Thursday, October 26, 2006

Benedict Rides Again

It is now quite lawful for a Catholic woman to avoid pregnancy by a resort to mathematics, though she is still forbidden to resort to physics and chemistry. ~H.L. Mencken

Pope Benedict XVI is turning them out faster than most of us can cope with. First, he decided that he needed to convene a “seminar” to review the Church's position on evolution. Then he announced his support for returning to the Latin mass. The latter is a purely liturgical decision, but it seems to indicate a highly conservative tendency from the Vatican. It appears that it's more than a tendency.

The latest papal wisdom was delivered as a warning to scientists. He said, according to the article, that “by believing in 'artificial intelligence' and technology, they risked the fate of the mythical Icarus, whose home-made wings melted when he flew too close to the sun.”

Oh, enough already. What next, bring back the Inquisition?

Everyone is aware of the Church's behavior of years gone by, possibly the best known example of which is the Galileo Caper. For the most part, though, once we reached the 20th century, the Church let science go its own way, although it expressed some reservations about relativity. In recent times, it's the fundamentalist (non-Catholic) Christians who have decided to stand in the way of progress by trying to stop Darwinian evolution being taught in schools or, failing that, having Creationism taught as an alternative theory. We haven't yet heard the result of Benedict's secret seminar, so we can't tell if the Vatican is going to join them in their pursuit of ignorance.

The pope's most recent statement sounds like something out of a B horror movie. You know, the part where everyone is looking around at the wreckage caused by Professor Dingbat's foray into forbidden realms; suddenly someone solemnly intones, “There are things with which men were not meant to tamper.” Apparently, Benedict is concerned that some latter-day Frankenstein is cooking up a monster in his basement dungeon.

What is the pope afraid of? Cloning? Lifespans being extended? Finding life on another planet? A new superweapon? Maybe that's it; he's concerned about some new terror to spring out of the laboratory to blow us all to kingdom come.

Except that it's not some mad scientist in a dimly-lit lab with Jacob's ladders fizzing all around him that we need to fear. Science as a weapon has never been the realm of evil geniuses. It's the politicians who have weaponized discoveries like the splitting of the atom.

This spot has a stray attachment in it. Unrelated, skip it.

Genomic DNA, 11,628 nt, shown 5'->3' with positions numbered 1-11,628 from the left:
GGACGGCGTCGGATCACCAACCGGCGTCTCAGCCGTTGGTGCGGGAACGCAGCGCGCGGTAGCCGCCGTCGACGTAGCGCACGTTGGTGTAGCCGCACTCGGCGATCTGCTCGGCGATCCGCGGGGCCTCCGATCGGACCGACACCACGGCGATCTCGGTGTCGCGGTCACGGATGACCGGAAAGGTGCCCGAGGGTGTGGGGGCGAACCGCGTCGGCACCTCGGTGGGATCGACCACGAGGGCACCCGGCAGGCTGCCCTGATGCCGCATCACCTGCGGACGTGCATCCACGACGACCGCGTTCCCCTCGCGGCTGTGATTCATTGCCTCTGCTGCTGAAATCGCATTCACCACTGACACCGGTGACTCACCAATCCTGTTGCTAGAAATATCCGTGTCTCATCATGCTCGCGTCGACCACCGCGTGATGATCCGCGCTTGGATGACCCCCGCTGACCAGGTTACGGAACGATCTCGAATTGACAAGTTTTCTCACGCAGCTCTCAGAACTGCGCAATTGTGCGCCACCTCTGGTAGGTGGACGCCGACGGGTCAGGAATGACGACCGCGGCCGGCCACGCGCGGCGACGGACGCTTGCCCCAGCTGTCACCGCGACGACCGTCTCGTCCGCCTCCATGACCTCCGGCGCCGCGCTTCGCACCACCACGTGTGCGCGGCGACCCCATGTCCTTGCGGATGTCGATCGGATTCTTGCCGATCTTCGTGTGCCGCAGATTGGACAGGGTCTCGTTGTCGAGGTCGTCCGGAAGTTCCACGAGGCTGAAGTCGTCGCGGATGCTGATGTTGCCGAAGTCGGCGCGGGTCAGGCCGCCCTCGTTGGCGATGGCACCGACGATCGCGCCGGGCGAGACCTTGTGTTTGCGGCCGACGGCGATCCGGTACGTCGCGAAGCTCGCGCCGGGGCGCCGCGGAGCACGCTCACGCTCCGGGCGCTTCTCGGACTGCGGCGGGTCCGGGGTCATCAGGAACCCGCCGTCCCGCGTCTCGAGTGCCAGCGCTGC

But corrupting discoveries is not the worst of it. The time when the solitary scientist holed up in a garret somewhere worked long hours in obscurity trying to determine why some bit of nature behaved the way it does is long gone. Scientific communities are now just that: Communities. Everyone has an idea of what everyone else is working on. Further, scientists in academia are under constant pressure to publish results as soon as possible. Sometimes, this just leads to some of the unusual, and often rather undeveloped, theories that get tossed out into the journals.

But, often, research is directed by government funding, particularly from the military side. In general, there's nothing wrong with this, except that anything that might remotely have defensive or offensive capabilities is promptly closed off from independent development. For example, if you're wondering whatever happened to government spaceplane research, you'll find Boeing is doing it for the Defense Department, not sharing it with Burt Rutan.

Then, of course, there's the separate issue that research goes where the money is. If the government is giving grants to study A, then few scientists are going to have the resources to study B.

If the Vatican wants to worry about our wings getting melted off, it would be better served to be talking to political leaders, not scientists. Laser technology is all around us in ways that are useful to consumers, but it's the military that sees a laser pointer and thinks “Death ray!” By Benedict's reasoning, laser research should never have taken place.

Of course, I'm assuming that Benedict is concerned about the misuse of science. It is just as likely that he is more afraid of science learning some of the ultimate secrets of the creation of the universe and the start of life. It's the old religious saw about Man's place in the great scheme of things somehow being demeaned if humanity is shown to not be some special creation of God. In fact, the fear of the Church and various Christians who are similarly against scientific progress and teaching is that somehow religion itself will be devalued if humans are revealed to be what they probably are: Small cogs in the machine we call the universe.

This is, of course, absurd. The teachings of Moses, Jesus, and Mohammad are no less valid if people are descended from a 3.8 billion-year-old flake of blue-green pond scum. It is, in fact, vanity on a monstrous scale that causes us to think we are somehow the pinnacle of creation.

Benedict and his co-religionists need to be more concerned with educating our leaders on moral behavior than on cautioning scientists against discovery.

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